Formula Student Racecar Propulsion Drive Converter

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Dr. Varjasi István
Department of Automation and Applied Informatics

Electric or hybrid vehicle drivetrains have recently gained importance. A few years ago only a few prototypes existed, which we have barely heard of. Today, the Tesla Model S electric car amazes everyone and many major manufacturers have their own electric cars. The evolution of the Formula Student competition well illustrates this growth: while electric racecars competed in a separate category in 2010, 2014 brought a direct competition of combustion and electric drivetrains on the racetrack, and an electric car managed to win the race. As of writing this paper, the first FIA (Fédération Internationale de l’Automobile) FormulaE season has already started, illustrating the interest of the topclass automotive competition.

Most of this segment uses PMSM (Permanent Magnet Synchronous Machine) technology due to its high power density. Moreover, the characteristics of this type of engine align much better with vehicle dynamics than their internal combustion counterpart. These drivetrains need three-phase power supply, therefore a power converter should be applied to convert the power source that is predominantly DC. This is not a new problem, of course; several motor control solutions have already been developed by the industry. The question is whether these motor controllers have sufficiently quick dynamics; in other words, are they capable of providing proper handling characteristic for road and racing purposes. This group of vehicles poses a significantly different set of requirements compared to those for example for ships, which have proven to be driven by an electric drivetrain efficiently. Ships can tolerate the delays of the drivetrain even up to the order of seconds. However, what if stability control electronics could only assist the driver with a one second delay? That would mean, for example, a situation when the throttle is released but the torque is only withdrawn a second later.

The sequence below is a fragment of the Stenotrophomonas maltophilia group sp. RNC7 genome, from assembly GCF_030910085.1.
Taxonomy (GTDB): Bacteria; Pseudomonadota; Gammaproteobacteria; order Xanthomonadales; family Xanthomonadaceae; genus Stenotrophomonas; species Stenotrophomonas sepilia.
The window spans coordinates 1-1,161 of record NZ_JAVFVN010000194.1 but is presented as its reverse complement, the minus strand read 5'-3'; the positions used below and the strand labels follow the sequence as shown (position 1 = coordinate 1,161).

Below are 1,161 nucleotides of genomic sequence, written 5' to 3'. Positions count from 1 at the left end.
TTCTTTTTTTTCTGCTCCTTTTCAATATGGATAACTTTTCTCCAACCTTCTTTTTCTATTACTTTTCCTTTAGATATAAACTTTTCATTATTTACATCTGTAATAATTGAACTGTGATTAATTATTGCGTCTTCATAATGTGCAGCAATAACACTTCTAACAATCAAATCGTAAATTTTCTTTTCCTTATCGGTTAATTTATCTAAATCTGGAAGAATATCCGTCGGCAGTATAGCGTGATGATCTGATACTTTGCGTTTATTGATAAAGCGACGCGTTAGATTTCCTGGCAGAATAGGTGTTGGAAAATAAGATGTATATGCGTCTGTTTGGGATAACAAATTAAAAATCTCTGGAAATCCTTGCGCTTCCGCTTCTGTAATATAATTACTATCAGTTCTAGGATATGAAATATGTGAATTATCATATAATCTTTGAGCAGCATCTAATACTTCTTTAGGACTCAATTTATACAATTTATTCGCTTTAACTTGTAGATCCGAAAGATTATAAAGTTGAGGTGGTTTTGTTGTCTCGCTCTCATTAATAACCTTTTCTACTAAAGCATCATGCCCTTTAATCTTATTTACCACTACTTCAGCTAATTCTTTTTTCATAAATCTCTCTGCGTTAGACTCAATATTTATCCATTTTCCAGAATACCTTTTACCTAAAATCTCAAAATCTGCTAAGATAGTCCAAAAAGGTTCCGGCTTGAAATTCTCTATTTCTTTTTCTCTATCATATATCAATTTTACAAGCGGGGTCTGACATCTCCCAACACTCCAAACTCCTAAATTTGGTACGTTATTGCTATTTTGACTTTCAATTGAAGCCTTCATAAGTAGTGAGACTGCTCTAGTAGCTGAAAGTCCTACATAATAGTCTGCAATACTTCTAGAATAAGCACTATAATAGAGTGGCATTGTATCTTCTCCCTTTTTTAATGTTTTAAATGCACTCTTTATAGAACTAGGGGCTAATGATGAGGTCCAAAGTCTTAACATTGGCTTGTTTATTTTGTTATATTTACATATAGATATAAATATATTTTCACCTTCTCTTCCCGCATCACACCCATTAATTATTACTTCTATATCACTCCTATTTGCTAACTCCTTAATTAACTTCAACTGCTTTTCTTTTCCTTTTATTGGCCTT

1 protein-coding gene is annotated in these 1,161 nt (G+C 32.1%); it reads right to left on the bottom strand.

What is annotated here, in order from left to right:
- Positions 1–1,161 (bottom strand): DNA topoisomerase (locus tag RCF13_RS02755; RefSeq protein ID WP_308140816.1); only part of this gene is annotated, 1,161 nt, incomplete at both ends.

In this paper we introduce the hardware and software implementation of a design fulfilling the requirements described above for an engine control unit. The list of discussed topics includes conceptual hardware-level decisions, the emphasis on reduced weight, a robust design and its difficulties, a control loop structure and the means of reducing lag.


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